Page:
This sort of data also plays into the way HMRC now carry out a lot of their compliance activity; getting the biggest amount of bang, while spending the minimum amount of buck. In the first instance, this is a very simple point, has the person declared the money? Well, no, otherwise they wouldn’t be in the project. So, in the first instance someone from the admin team can send out the opening letters and keep track of the replies, sending reminders where needed. The idea is then that when the disclosure comes in a trained person deals with it. Given HMRC’s resource levels at the moment, you’ll spot the flaw in that plan.

However, HMRC are clearly concentrating on this area as they have data that is likely to be correct (discounting identically named landlords) and possibly more importantly in this day and age, there is an asset backing the enquiry that means they are almost certainly going to get paid!

I wonder how long it will be before some enterprising person runs an advert alongside Google Airbnb searches offering tax investigation services?

Snagging lists

There are two other angles to this subject though. The first is that some landlords will have been changing their long term lets to holiday lets, because they can offer the chance of more profit, especially once the change to the interest relief rules is taken into account. For many they will meet the criteria for the special regime, but others will be winging it, or despite their best efforts, have discovered that no-one actually wants to rent their studio apartment in the wrong end of town for romantic weekend breaks and they don’t meet the averaging or period of grace criteria.

These landlords are likely to be next on the list for an enquiry, especially once the Airbnb etc. lists have been mined. It is a discrete technical area that doesn’t, in fact, need broad technical knowledge, even if it needs deep narrow knowledge and a commercial awareness. These are attributes that the teams HMRC have put together for the current project will enjoy, plus they may be looking for some work to do.

Therefore, it will be worth asking clients for a little more information, especially if they only have one recent property that is within the Furnished Holiday Lettings regime, to ensure they do not have anything to worry about if HMRC do come knocking.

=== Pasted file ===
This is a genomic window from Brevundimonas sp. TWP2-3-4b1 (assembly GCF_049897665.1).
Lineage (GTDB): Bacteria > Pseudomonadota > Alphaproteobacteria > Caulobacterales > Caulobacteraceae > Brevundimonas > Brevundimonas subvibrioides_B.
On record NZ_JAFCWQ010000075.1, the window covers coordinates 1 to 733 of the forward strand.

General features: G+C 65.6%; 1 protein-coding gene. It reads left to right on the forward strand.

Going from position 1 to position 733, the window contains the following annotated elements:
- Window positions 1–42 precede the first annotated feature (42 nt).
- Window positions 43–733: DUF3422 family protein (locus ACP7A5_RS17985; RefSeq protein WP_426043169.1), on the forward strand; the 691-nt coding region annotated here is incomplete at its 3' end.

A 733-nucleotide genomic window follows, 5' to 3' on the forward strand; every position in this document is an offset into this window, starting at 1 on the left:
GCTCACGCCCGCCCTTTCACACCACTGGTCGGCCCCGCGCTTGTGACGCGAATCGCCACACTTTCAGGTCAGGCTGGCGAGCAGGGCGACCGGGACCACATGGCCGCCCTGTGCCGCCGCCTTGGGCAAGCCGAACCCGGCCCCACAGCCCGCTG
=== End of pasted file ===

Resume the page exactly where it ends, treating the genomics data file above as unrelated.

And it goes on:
Holiday Nightmares

A final aspect to be considered is the removal of the special regime for Furnished Holiday Lettings (and despite the election, my money is on it still going ahead). Like many agents I’ve already seen comments along the lines of “I’ve been told by a relative/bloke down the pub/tax adviser based in Belize that when the Furnished Holiday Lettings regime is withdrawn, provided I can show/claim/say I spend over 20 hours a week on my properties I can claim to be trading and get the “old” more beneficial tax treatment.

Often, the first problem here is getting the person to listen as they like what they have been told, even though it is, err rubbish. The second is that often what they have heard has a grain of truth in it. For example, the 20 hours is relevant for incorporation relief and whether a business is carried on. The case upon which it is based, Ramsay v HMRC [2013] UKUT 0226 (TCC), (a different Ramsay) is about property but made the point that business in this context, as in many others, is different to trade.

Then there are those with a little more knowledge who I have seen mention using the badges of trade to argue for trading treatment for their holiday lets. That is a good point, but with one slight problem, it’s wrong – well, for UK property lets at least. In Chapter 1 of both the Parts dealing with trade and property income, the property income rules are given precedence for UK property businesses (and here it is the general term, not a business as in Ramsay) unless you happen to be operating a mine, canal or something similar – let’s see that case come forward. You could get trading for your overseas holiday letting business if you meet the criteria.

Wish you were here

Given HMRC’s ability to obtain information and match it to records and the perennial need of Governments to find cash, we can expect increased HMRC activity in any area where they are now getting regular information that they can match with their records to see if income or gains have been declared. If landlords or side-hustlers have not yet done so, now is the time to bring their tax affairs up to date.

Andrew Parkes

Andrew is a highly experienced international tax specialist who worked at a senior level in HMRC’s international teams for over 10 years. He has a wealth of experience and technical knowledge.

Email: Andrew Parkes